Personality Disorders & Trauma: Share your story

Good Mental Health The Road Less Traveled

This is a quote from The Road Less Traveled by M. Scott Peck, M.D. but if we change the words “character disorder” to “personality disorder,” we are talking about a subject near and dear to my heart–namely what causes personality disorders and how to go about healing them.

Peck describes personality disorders as stemming from avoidance of responsibility. Due to past trauma and a myriad of factors, personality disordered individuals tend to project responsibility for their lives, their choices, and their circumstances on to other people–and those people are often their own children. As a result, the children of personality disordered individuals have one of two choices to make: they either erroneously take responsibility for their parents transference, becoming overly responsible or neurotic, or they become personality disordered themselves, avoiding responsibility for their parents’ dysfunctional transference, but also avoiding responsibility for themselves.

The end result in both cases is a skewed interpretation of the world and a faulty view of reality.

Neurotics make themselves miserable (by taking responsibility for themselves and everyone else)

Having been trained since childhood to do so, neurotics have non-existant boundaries and no concept of where others end and they begin. Anxiety-ridden, they are the worriers; afraid of offending, afraid of being non-pleasing. Confused, disheartened, and exhausted from taking on the weight of the world, neurotics absolutely make themselves miserable as they forever worry if they’ve said the wrong thing or done the wrong thing; wondering how in the world they are so fundamentally flawed. Neurotics are completely unaware that co-dependency was a dysfunctional paradigm programmed into them as children.

Personality disordered folks, on the other hand, make everyone around them miserable.

These are the people who always need someone to blame, who never take responsibility for their choices or situation. They project their negative feelings and traits onto those around them so they never have to take ownership themselves.

If only they didn’t have kids, they wouldn’t have stayed in a miserable marriage all these years.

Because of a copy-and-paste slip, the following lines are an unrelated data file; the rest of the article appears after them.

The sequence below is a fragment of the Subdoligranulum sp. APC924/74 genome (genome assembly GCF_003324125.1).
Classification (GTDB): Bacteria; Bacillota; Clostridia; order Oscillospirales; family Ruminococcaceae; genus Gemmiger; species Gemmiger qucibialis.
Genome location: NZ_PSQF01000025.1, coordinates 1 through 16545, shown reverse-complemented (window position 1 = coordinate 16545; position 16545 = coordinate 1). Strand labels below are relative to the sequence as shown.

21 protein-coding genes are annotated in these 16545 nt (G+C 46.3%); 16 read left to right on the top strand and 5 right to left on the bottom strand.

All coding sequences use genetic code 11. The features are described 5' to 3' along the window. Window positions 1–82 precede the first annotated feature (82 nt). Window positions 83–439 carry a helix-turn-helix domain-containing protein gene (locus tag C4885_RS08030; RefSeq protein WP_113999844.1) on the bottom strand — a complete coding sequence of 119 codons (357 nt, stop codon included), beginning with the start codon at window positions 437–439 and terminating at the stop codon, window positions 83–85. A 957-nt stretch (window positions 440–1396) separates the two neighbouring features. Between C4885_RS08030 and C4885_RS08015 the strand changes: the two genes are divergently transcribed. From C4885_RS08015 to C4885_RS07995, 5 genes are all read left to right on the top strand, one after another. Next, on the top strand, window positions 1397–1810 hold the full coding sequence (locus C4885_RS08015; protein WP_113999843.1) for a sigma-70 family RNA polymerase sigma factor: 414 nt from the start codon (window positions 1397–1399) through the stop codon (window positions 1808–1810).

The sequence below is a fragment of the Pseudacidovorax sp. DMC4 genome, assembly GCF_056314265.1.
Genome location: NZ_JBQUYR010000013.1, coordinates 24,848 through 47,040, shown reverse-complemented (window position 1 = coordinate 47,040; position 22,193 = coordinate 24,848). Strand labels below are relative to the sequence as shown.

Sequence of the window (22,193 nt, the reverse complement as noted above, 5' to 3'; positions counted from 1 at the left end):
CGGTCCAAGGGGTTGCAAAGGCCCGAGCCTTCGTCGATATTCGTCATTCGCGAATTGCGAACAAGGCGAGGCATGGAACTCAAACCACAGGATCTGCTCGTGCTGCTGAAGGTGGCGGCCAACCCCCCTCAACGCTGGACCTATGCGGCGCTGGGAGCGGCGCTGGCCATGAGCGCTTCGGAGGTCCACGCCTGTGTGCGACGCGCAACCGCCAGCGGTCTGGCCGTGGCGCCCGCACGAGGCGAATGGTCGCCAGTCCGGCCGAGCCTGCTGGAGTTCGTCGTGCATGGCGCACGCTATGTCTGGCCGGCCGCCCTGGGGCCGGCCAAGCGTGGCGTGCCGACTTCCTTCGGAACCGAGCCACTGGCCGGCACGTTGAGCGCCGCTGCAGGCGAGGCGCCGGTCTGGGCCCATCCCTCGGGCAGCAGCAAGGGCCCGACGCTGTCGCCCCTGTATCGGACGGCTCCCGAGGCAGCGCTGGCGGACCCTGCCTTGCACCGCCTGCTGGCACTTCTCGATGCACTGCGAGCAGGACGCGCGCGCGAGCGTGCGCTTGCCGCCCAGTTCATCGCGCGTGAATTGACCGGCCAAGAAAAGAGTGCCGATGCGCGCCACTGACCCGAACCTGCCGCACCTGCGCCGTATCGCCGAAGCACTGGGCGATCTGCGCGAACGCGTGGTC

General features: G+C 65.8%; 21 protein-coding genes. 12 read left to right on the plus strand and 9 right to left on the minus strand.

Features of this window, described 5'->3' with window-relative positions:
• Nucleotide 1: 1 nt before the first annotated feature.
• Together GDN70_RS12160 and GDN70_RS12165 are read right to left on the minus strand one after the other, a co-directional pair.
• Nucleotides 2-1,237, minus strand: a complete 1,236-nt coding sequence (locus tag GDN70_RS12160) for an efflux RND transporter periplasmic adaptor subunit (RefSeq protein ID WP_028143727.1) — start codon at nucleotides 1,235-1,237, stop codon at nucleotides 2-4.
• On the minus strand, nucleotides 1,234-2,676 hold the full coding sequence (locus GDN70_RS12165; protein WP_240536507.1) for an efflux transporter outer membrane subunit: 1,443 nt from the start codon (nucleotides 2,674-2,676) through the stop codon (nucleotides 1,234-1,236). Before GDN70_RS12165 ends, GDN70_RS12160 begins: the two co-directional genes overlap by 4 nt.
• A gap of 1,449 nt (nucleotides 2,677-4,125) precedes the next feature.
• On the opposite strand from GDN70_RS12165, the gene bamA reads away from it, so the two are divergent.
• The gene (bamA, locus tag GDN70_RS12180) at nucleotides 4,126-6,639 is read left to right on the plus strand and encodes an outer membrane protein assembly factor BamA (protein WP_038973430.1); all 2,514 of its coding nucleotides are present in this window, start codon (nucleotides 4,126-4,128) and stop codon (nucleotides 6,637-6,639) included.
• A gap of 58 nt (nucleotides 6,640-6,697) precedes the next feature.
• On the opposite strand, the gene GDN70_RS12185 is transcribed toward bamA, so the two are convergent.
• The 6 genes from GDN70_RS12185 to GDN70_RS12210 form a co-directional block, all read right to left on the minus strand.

If only their boss wasn’t an incompetent prick, they wouldn’t have gotten fired. 

You get the idea.

Those with personality disorders make everyone around them miserable.

Trauma, Secondary Trauma, and Personality Disorder Formation

I’m fascinated by the connection between personality disorders and trauma. Specifically, I’m interested in secondary trauma and the formation of personality disorders.

If a parent, who has experienced trauma during childhood- thus developing a personality disorder- grows up and has children who, although not exposed to the same level of trauma as their parent but due to exposure to their parent, develops a personality disorder, is the formation of that next-generation personality disorder due to the trauma of growing up with a traumatized parent or is it due to secondary traumatization through something like exposure to post traumatic stress?

And what is the prognosis for healing?

Did you grow up with a personality disordered parent or caregiver? Do you feel you have developed a personality disorder yourself to some degree? Based on what I know of trauma recovery, I would love to talk to you; to discuss your thoughts on treatment and healing.

Would you share your story?

If anyone is willing to share your experience, I would be honored if you would share it with me. Confidentiality and/or anonymity will be maintained. Reach out, send a note. I would be grateful. Connect with me at: hello (at) goodmentalhealth.info.

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Diana B
Find me at:

Diana B

Diana Baker, MSW, is a registered clinical social work intern, mental health counselor and wellness coach. With 20 years' experience working with children and families, she provides mental health counseling in St. John's, Florida. Offering individual and family counseling for children, teens, and adults; face to face, and via video chat and text. For more information, visit goodmentalhealth.info/about
Diana B
Find me at:

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